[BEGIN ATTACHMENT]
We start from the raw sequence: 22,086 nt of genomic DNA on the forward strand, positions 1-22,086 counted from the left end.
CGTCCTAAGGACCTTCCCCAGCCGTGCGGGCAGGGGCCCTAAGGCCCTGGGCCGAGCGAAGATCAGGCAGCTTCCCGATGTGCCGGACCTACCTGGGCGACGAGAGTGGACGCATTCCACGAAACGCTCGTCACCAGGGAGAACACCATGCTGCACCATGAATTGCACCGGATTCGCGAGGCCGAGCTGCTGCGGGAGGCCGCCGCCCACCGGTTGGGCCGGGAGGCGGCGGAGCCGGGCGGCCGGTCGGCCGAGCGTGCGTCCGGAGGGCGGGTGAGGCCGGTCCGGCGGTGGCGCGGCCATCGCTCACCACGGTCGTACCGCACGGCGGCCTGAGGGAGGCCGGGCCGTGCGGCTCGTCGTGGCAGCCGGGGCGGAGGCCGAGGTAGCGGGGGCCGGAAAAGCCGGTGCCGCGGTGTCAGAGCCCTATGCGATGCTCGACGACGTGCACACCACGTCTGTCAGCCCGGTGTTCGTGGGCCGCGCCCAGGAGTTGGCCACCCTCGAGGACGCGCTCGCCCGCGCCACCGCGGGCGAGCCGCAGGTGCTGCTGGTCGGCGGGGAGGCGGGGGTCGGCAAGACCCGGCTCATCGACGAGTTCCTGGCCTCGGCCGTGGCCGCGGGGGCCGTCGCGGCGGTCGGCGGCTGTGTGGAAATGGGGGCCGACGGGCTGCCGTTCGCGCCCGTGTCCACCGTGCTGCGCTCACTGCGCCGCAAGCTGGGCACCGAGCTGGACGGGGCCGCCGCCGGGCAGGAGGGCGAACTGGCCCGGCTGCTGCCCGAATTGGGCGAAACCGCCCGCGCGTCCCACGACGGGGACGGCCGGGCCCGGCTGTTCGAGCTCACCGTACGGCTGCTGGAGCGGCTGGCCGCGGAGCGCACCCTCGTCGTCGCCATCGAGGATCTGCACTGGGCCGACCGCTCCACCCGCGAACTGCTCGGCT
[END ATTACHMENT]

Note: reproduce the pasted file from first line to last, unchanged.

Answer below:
We start from the raw sequence: 22,086 nt of genomic DNA on the forward strand, positions 1-22,086 counted from the left end.
CGTCCTAAGGACCTTCCCCAGCCGTGCGGGCAGGGGCCCTAAGGCCCTGGGCCGAGCGAAGATCAGGCAGCTTCCCGATGTGCCGGACCTACCTGGGCGACGAGAGTGGACGCATTCCACGAAACGCTCGTCACCAGGGAGAACACCATGCTGCACCATGAATTGCACCGGATTCGCGAGGCCGAGCTGCTGCGGGAGGCCGCCGCCCACCGGTTGGGCCGGGAGGCGGCGGAGCCGGGCGGCCGGTCGGCCGAGCGTGCGTCCGGAGGGCGGGTGAGGCCGGTCCGGCGGTGGCGCGGCCATCGCTCACCACGGTCGTACCGCACGGCGGCCTGAGGGAGGCCGGGCCGTGCGGCTCGTCGTGGCAGCCGGGGCGGAGGCCGAGGTAGCGGGGGCCGGAAAAGCCGGTGCCGCGGTGTCAGAGCCCTATGCGATGCTCGACGACGTGCACACCACGTCTGTCAGCCCGGTGTTCGTGGGCCGCGCCCAGGAGTTGGCCACCCTCGAGGACGCGCTCGCCCGCGCCACCGCGGGCGAGCCGCAGGTGCTGCTGGTCGGCGGGGAGGCGGGGGTCGGCAAGACCCGGCTCATCGACGAGTTCCTGGCCTCGGCCGTGGCCGCGGGGGCCGTCGCGGCGGTCGGCGGCTGTGTGGAAATGGGGGCCGACGGGCTGCCGTTCGCGCCCGTGTCCACCGTGCTGCGCTCACTGCGCCGCAAGCTGGGCACCGAGCTGGACGGGGCCGCCGCCGGGCAGGAGGGCGAACTGGCCCGGCTGCTGCCCGAATTGGGCGAAACCGCCCGCGCGTCCCACGACGGGGACGGCCGGGCCCGGCTGTTCGAGCTCACCGTACGGCTGCTGGAGCGGCTGGCCGCGGAGCGCACCCTCGTCGTCGCCATCGAGGATCTGCACTGGGCCGACCGCTCCACCCGCGAACTGCTCGGCT